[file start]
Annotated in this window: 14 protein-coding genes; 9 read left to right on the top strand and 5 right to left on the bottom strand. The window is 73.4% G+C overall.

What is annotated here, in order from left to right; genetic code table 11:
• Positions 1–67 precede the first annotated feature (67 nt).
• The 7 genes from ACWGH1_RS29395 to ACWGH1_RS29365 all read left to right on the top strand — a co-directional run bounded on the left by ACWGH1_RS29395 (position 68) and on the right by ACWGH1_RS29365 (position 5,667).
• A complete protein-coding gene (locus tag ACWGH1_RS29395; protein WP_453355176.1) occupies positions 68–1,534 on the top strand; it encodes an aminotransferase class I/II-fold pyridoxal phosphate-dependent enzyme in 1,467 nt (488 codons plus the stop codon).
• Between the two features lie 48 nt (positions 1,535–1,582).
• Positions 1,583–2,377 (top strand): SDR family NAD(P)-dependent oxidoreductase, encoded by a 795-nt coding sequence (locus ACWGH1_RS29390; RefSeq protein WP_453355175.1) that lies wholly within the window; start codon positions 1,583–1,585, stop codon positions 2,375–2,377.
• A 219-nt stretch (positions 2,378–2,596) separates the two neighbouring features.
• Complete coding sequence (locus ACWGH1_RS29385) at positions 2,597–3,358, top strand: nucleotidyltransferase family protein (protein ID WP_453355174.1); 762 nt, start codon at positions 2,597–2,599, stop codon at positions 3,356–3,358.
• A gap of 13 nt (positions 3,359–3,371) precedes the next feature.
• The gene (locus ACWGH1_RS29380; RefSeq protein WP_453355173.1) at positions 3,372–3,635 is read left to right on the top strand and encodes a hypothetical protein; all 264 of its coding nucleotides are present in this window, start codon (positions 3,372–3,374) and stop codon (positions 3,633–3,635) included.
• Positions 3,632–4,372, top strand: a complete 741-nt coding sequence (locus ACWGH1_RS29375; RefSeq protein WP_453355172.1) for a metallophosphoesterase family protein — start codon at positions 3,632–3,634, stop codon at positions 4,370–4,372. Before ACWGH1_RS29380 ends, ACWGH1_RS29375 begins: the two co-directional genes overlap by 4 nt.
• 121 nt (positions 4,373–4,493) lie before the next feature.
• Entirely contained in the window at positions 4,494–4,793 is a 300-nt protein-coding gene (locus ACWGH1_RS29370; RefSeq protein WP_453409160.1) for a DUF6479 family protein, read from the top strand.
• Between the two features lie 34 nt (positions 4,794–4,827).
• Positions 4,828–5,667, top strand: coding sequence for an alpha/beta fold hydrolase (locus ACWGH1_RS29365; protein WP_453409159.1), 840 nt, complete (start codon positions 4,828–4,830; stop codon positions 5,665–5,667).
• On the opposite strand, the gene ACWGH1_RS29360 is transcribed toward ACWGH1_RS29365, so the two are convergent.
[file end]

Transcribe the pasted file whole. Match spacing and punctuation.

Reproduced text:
Annotated in this window: 14 protein-coding genes; 9 read left to right on the top strand and 5 right to left on the bottom strand. The window is 73.4% G+C overall.

What is annotated here, in order from left to right; genetic code table 11:
• Positions 1–67 precede the first annotated feature (67 nt).
• The 7 genes from ACWGH1_RS29395 to ACWGH1_RS29365 all read left to right on the top strand — a co-directional run bounded on the left by ACWGH1_RS29395 (position 68) and on the right by ACWGH1_RS29365 (position 5,667).
• A complete protein-coding gene (locus tag ACWGH1_RS29395; protein WP_453355176.1) occupies positions 68–1,534 on the top strand; it encodes an aminotransferase class I/II-fold pyridoxal phosphate-dependent enzyme in 1,467 nt (488 codons plus the stop codon).
• Between the two features lie 48 nt (positions 1,535–1,582).
• Positions 1,583–2,377 (top strand): SDR family NAD(P)-dependent oxidoreductase, encoded by a 795-nt coding sequence (locus ACWGH1_RS29390; RefSeq protein WP_453355175.1) that lies wholly within the window; start codon positions 1,583–1,585, stop codon positions 2,375–2,377.
• A 219-nt stretch (positions 2,378–2,596) separates the two neighbouring features.
• Complete coding sequence (locus ACWGH1_RS29385) at positions 2,597–3,358, top strand: nucleotidyltransferase family protein (protein ID WP_453355174.1); 762 nt, start codon at positions 2,597–2,599, stop codon at positions 3,356–3,358.
• A gap of 13 nt (positions 3,359–3,371) precedes the next feature.
• The gene (locus ACWGH1_RS29380; RefSeq protein WP_453355173.1) at positions 3,372–3,635 is read left to right on the top strand and encodes a hypothetical protein; all 264 of its coding nucleotides are present in this window, start codon (positions 3,372–3,374) and stop codon (positions 3,633–3,635) included.
• Positions 3,632–4,372, top strand: a complete 741-nt coding sequence (locus ACWGH1_RS29375; RefSeq protein WP_453355172.1) for a metallophosphoesterase family protein — start codon at positions 3,632–3,634, stop codon at positions 4,370–4,372. Before ACWGH1_RS29380 ends, ACWGH1_RS29375 begins: the two co-directional genes overlap by 4 nt.
• 121 nt (positions 4,373–4,493) lie before the next feature.
• Entirely contained in the window at positions 4,494–4,793 is a 300-nt protein-coding gene (locus ACWGH1_RS29370; RefSeq protein WP_453409160.1) for a DUF6479 family protein, read from the top strand.
• Between the two features lie 34 nt (positions 4,794–4,827).
• Positions 4,828–5,667, top strand: coding sequence for an alpha/beta fold hydrolase (locus ACWGH1_RS29365; protein WP_453409159.1), 840 nt, complete (start codon positions 4,828–4,830; stop codon positions 5,665–5,667).
• On the opposite strand, the gene ACWGH1_RS29360 is transcribed toward ACWGH1_RS29365, so the two are convergent.